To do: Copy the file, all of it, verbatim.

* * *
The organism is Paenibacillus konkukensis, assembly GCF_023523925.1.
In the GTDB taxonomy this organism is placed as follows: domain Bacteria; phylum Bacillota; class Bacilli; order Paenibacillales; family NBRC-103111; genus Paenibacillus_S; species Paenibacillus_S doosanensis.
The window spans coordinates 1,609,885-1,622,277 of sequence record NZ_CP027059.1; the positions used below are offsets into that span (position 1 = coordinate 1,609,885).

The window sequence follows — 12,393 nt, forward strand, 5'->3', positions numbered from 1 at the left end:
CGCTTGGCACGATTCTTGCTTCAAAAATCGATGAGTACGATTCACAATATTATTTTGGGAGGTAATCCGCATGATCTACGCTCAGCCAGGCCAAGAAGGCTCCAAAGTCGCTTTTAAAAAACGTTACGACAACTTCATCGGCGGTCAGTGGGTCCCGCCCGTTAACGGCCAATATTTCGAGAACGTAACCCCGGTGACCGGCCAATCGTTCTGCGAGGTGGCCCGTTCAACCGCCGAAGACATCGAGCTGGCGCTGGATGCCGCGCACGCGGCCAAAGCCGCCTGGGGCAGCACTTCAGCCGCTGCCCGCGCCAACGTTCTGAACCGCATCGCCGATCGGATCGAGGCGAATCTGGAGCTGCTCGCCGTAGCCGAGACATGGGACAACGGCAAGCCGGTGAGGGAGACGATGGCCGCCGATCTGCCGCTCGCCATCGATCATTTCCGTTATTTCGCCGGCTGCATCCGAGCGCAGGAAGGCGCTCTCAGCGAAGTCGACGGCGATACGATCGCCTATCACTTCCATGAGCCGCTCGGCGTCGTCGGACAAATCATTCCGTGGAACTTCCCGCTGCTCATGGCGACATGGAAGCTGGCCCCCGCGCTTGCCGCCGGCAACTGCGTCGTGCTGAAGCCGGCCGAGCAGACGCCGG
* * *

The organism is Paenibacillus konkukensis, assembly GCF_023523925.1.
In the GTDB taxonomy this organism is placed as follows: domain Bacteria; phylum Bacillota; class Bacilli; order Paenibacillales; family NBRC-103111; genus Paenibacillus_S; species Paenibacillus_S doosanensis.
The window spans coordinates 1,609,885-1,622,277 of sequence record NZ_CP027059.1; the positions used below are offsets into that span (position 1 = coordinate 1,609,885).

The window sequence follows — 12,393 nt, forward strand, 5'->3', positions numbered from 1 at the left end:
CGCTTGGCACGATTCTTGCTTCAAAAATCGATGAGTACGATTCACAATATTATTTTGGGAGGTAATCCGCATGATCTACGCTCAGCCAGGCCAAGAAGGCTCCAAAGTCGCTTTTAAAAAACGTTACGACAACTTCATCGGCGGTCAGTGGGTCCCGCCCGTTAACGGCCAATATTTCGAGAACGTAACCCCGGTGACCGGCCAATCGTTCTGCGAGGTGGCCCGTTCAACCGCCGAAGACATCGAGCTGGCGCTGGATGCCGCGCACGCGGCCAAAGCCGCCTGGGGCAGCACTTCAGCCGCTGCCCGCGCCAACGTTCTGAACCGCATCGCCGATCGGATCGAGGCGAATCTGGAGCTGCTCGCCGTAGCCGAGACATGGGACAACGGCAAGCCGGTGAGGGAGACGATGGCCGCCGATCTGCCGCTCGCCATCGATCATTTCCGTTATTTCGCCGGCTGCATCCGAGCGCAGGAAGGCGCTCTCAGCGAAGTCGACGGCGATACGATCGCCTATCACTTCCATGAGCCGCTCGGCGTCGTCGGACAAATCATTCCGTGGAACTTCCCGCTGCTCATGGCGACATGGAAGCTGGCCCCCGCGCTTGCCGCCGGCAACTGCGTCGTGCTGAAGCCGGCCGAGCAGACGCCGG